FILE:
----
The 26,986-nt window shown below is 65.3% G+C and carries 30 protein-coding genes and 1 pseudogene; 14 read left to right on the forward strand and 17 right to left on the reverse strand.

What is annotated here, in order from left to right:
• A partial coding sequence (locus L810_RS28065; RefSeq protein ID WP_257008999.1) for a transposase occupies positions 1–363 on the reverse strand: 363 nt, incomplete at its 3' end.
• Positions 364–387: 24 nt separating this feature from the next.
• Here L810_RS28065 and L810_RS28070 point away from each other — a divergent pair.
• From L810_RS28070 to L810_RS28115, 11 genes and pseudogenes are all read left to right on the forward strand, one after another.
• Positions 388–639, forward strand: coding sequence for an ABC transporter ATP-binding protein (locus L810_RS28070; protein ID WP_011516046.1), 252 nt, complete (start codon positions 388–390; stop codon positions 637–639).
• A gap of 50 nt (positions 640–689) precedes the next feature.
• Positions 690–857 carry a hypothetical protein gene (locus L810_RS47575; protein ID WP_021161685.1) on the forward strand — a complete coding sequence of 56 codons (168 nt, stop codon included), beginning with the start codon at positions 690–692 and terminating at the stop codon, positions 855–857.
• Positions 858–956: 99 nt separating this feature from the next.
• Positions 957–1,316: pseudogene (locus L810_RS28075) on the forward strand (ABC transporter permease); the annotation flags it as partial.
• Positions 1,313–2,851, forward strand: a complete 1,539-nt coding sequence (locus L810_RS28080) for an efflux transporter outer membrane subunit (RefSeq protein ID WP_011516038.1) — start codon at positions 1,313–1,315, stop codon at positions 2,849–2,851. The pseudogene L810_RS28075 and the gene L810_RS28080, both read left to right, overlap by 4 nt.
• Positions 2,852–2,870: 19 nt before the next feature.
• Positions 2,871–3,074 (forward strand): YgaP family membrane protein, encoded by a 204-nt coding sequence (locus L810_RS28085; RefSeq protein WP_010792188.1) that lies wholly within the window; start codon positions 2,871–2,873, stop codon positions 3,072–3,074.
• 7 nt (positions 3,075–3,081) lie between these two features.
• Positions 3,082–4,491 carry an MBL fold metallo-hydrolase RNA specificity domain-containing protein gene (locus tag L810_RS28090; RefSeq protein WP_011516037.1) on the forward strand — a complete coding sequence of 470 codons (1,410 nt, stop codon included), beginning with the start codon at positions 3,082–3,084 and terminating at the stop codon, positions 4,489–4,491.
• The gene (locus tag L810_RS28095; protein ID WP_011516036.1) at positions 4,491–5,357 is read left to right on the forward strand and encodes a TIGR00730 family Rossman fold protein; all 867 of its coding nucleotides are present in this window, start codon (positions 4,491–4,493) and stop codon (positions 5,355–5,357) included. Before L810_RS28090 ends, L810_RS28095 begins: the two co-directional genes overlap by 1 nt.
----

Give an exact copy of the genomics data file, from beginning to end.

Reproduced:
The 26,986-nt window shown below is 65.3% G+C and carries 30 protein-coding genes and 1 pseudogene; 14 read left to right on the forward strand and 17 right to left on the reverse strand.

What is annotated here, in order from left to right:
• A partial coding sequence (locus L810_RS28065; RefSeq protein ID WP_257008999.1) for a transposase occupies positions 1–363 on the reverse strand: 363 nt, incomplete at its 3' end.
• Positions 364–387: 24 nt separating this feature from the next.
• Here L810_RS28065 and L810_RS28070 point away from each other — a divergent pair.
• From L810_RS28070 to L810_RS28115, 11 genes and pseudogenes are all read left to right on the forward strand, one after another.
• Positions 388–639, forward strand: coding sequence for an ABC transporter ATP-binding protein (locus L810_RS28070; protein ID WP_011516046.1), 252 nt, complete (start codon positions 388–390; stop codon positions 637–639).
• A gap of 50 nt (positions 640–689) precedes the next feature.
• Positions 690–857 carry a hypothetical protein gene (locus L810_RS47575; protein ID WP_021161685.1) on the forward strand — a complete coding sequence of 56 codons (168 nt, stop codon included), beginning with the start codon at positions 690–692 and terminating at the stop codon, positions 855–857.
• Positions 858–956: 99 nt separating this feature from the next.
• Positions 957–1,316: pseudogene (locus L810_RS28075) on the forward strand (ABC transporter permease); the annotation flags it as partial.
• Positions 1,313–2,851, forward strand: a complete 1,539-nt coding sequence (locus L810_RS28080) for an efflux transporter outer membrane subunit (RefSeq protein ID WP_011516038.1) — start codon at positions 1,313–1,315, stop codon at positions 2,849–2,851. The pseudogene L810_RS28075 and the gene L810_RS28080, both read left to right, overlap by 4 nt.
• Positions 2,852–2,870: 19 nt before the next feature.
• Positions 2,871–3,074 (forward strand): YgaP family membrane protein, encoded by a 204-nt coding sequence (locus L810_RS28085; RefSeq protein WP_010792188.1) that lies wholly within the window; start codon positions 2,871–2,873, stop codon positions 3,072–3,074.
• 7 nt (positions 3,075–3,081) lie between these two features.
• Positions 3,082–4,491 carry an MBL fold metallo-hydrolase RNA specificity domain-containing protein gene (locus tag L810_RS28090; RefSeq protein WP_011516037.1) on the forward strand — a complete coding sequence of 470 codons (1,410 nt, stop codon included), beginning with the start codon at positions 3,082–3,084 and terminating at the stop codon, positions 4,489–4,491.
• The gene (locus tag L810_RS28095; protein ID WP_011516036.1) at positions 4,491–5,357 is read left to right on the forward strand and encodes a TIGR00730 family Rossman fold protein; all 867 of its coding nucleotides are present in this window, start codon (positions 4,491–4,493) and stop codon (positions 5,355–5,357) included. Before L810_RS28090 ends, L810_RS28095 begins: the two co-directional genes overlap by 1 nt.